•    For women ages 18 to 64:

o    Overall, an additional 219,000 women had health care coverage in 2011. The rate of women without health insurance declined to 19.6 percent in 2011 from 19.9 percent in 2010.

o    An additional 760,000 women were covered by Medicaid in 2011, with the percentage of Medicaid coverage rising to 12.3 percent from 11.6 percent in 2010.

o    287,000 women lost employer-sponsored insurance in 2011. The percentage of women with employer-sponsored health insurance declined to 59.8 percent in 2011 from 60.4 percent in 2010.

•    For young women ages 19-25, an additional 210,000 had health care coverage in 2011. The uninsured rate for young women decreased from 27.1 percent in 2010 to 25.1 percent in 2011.

•    An additional 306,000 children had health care coverage in 2011. The percentage of uninsured children decreased to 9.4 percent in 2011 from 9.8 percent in 2010. 487,000 more children were covered by Medicaid in 2011, increasing to 35.6 percent in 2011 from 34.8 percent in 2010.

“That 210,000 young women gained coverage in 2011 is an example of the power of the Affordable Care Act to improve health care affordability and expand coverage,” said Judy Waxman, NWLC Vice President of Health and Reproductive Rights. “Thanks to the health care law, young women and men who might otherwise be uninsured today are benefitting from a new opportunity to remain on their family’s coverage until age 26. For many young adults struggling to launch their careers or working in a job that doesn’t provide insurance, knowing their health care needs are covered brings real peace of mind.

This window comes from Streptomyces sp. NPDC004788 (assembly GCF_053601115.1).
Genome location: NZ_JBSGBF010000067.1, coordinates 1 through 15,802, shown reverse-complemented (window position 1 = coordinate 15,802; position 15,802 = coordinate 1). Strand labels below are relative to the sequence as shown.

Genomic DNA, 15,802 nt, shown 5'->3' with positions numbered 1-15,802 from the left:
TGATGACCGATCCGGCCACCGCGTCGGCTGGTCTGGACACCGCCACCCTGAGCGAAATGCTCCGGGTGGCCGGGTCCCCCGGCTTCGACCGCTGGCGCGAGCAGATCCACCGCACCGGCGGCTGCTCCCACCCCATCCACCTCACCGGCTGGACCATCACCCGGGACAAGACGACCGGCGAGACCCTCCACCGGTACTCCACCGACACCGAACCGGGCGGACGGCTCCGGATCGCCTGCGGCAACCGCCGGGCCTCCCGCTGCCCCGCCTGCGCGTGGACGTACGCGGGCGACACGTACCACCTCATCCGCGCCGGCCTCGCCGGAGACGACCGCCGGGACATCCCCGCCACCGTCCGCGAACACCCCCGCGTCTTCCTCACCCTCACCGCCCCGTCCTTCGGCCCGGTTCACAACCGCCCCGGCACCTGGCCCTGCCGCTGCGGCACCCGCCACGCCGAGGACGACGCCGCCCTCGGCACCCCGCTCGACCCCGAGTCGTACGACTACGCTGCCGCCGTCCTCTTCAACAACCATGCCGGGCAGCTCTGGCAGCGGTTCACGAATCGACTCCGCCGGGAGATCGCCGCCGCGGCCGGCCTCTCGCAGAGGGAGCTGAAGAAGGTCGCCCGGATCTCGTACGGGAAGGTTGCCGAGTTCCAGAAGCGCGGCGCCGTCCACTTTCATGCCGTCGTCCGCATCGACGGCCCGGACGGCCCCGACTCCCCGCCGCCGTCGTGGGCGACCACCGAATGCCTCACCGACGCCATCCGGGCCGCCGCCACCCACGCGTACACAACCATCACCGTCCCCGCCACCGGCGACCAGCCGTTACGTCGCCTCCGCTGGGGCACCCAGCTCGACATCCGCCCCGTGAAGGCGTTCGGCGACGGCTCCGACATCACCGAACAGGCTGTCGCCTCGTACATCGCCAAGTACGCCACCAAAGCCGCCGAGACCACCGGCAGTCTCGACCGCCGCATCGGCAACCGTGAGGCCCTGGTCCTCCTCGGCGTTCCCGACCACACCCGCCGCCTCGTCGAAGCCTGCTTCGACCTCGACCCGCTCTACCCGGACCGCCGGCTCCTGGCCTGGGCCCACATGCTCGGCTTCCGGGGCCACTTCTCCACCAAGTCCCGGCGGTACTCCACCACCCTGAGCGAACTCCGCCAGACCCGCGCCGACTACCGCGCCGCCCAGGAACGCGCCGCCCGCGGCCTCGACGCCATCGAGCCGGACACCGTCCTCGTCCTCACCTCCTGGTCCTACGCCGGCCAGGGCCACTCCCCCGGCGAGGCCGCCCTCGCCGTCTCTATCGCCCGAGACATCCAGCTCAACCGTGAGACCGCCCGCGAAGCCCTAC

“Once the ACA is fully implemented in 2014, millions more will enjoy meaningful and affordable access to health care,’ Waxman said.  As today’s data demonstrate, the ACA is key to expanding access to health care and reducing the number of uninsured women and families. The 760,000 women newly covered by Medicaid are a testament to its importance and how much women could benefit from the program’s expansion in 2014. This is not the time for governors to turn down Medicaid expansion dollars that will provide health care coverage for vulnerable people in their state. We must not turn back now.”

Wage Gap:

•    Women working full time year round continued to be paid only 77 cents for every dollar paid to their male counterparts, unchanged from 2010.

•    Black women working full time year round were paid only 64 cents for every dollar paid to white, non-Hispanic men.

•    Hispanic women working full time year-round were paid only 55 cents for every dollar paid to white, non-Hispanic men.

“Today’s confirmation that the wage gap has budged not one penny over the last decade reinforces that far more work needs to be done,” said Fatima Goss Graves, NWLC Vice President of Education and Employment.  “The wage gap has practical implications for millions of families.  A wage gap of 23 cents translates to more than $11,000 in lost wages annually. Just over 40 percent of mothers are their families’ primary breadwinners, and they need a full and fair income to support their households. Congress has a responsibility to address an inequity that discriminates against half the population and should immediately enact the Paycheck Fairness Act to finally move the needle on this economic imperative.”

NWLC will continue to update its analysis here: http://www.nwlc.org/povertydata